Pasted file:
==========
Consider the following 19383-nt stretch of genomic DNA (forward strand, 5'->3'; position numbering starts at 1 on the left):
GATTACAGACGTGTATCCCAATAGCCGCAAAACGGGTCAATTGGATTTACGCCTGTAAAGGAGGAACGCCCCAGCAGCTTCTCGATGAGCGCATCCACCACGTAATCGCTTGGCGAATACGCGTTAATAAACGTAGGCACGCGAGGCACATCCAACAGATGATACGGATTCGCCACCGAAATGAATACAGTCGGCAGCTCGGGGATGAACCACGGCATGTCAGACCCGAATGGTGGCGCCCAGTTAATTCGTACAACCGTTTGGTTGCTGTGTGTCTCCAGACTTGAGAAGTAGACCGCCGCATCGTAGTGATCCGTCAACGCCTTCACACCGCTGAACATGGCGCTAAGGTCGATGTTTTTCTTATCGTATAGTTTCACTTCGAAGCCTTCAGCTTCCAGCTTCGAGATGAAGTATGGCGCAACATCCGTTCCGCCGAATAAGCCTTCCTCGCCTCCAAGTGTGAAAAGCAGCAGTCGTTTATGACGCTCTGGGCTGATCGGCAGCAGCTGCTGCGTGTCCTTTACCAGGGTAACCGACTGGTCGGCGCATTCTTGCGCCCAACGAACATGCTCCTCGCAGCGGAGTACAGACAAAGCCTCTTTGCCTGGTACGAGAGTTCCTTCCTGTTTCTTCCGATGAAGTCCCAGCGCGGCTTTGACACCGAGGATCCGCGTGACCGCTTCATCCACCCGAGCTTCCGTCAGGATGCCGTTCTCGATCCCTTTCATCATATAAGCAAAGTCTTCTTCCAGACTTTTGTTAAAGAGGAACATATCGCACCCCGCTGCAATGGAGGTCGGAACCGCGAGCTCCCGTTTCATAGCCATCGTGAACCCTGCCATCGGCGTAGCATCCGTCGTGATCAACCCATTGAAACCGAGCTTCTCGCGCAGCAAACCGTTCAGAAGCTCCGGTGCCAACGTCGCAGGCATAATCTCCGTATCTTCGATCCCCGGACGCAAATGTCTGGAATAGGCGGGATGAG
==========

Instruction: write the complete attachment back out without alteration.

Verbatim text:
Consider the following 19383-nt stretch of genomic DNA (forward strand, 5'->3'; position numbering starts at 1 on the left):
GATTACAGACGTGTATCCCAATAGCCGCAAAACGGGTCAATTGGATTTACGCCTGTAAAGGAGGAACGCCCCAGCAGCTTCTCGATGAGCGCATCCACCACGTAATCGCTTGGCGAATACGCGTTAATAAACGTAGGCACGCGAGGCACATCCAACAGATGATACGGATTCGCCACCGAAATGAATACAGTCGGCAGCTCGGGGATGAACCACGGCATGTCAGACCCGAATGGTGGCGCCCAGTTAATTCGTACAACCGTTTGGTTGCTGTGTGTCTCCAGACTTGAGAAGTAGACCGCCGCATCGTAGTGATCCGTCAACGCCTTCACACCGCTGAACATGGCGCTAAGGTCGATGTTTTTCTTATCGTATAGTTTCACTTCGAAGCCTTCAGCTTCCAGCTTCGAGATGAAGTATGGCGCAACATCCGTTCCGCCGAATAAGCCTTCCTCGCCTCCAAGTGTGAAAAGCAGCAGTCGTTTATGACGCTCTGGGCTGATCGGCAGCAGCTGCTGCGTGTCCTTTACCAGGGTAACCGACTGGTCGGCGCATTCTTGCGCCCAACGAACATGCTCCTCGCAGCGGAGTACAGACAAAGCCTCTTTGCCTGGTACGAGAGTTCCTTCCTGTTTCTTCCGATGAAGTCCCAGCGCGGCTTTGACACCGAGGATCCGCGTGACCGCTTCATCCACCCGAGCTTCCGTCAGGATGCCGTTCTCGATCCCTTTCATCATATAAGCAAAGTCTTCTTCCAGACTTTTGTTAAAGAGGAACATATCGCACCCCGCTGCAATGGAGGTCGGAACCGCGAGCTCCCGTTTCATAGCCATCGTGAACCCTGCCATCGGCGTAGCATCCGTCGTGATCAACCCATTGAAACCGAGCTTCTCGCGCAGCAAACCGTTCAGAAGCTCCGGTGCCAACGTCGCAGGCATAATCTCCGTATCTTCGATCCCCGGACGCAAATGTCTGGAATAGGCGGGATGAG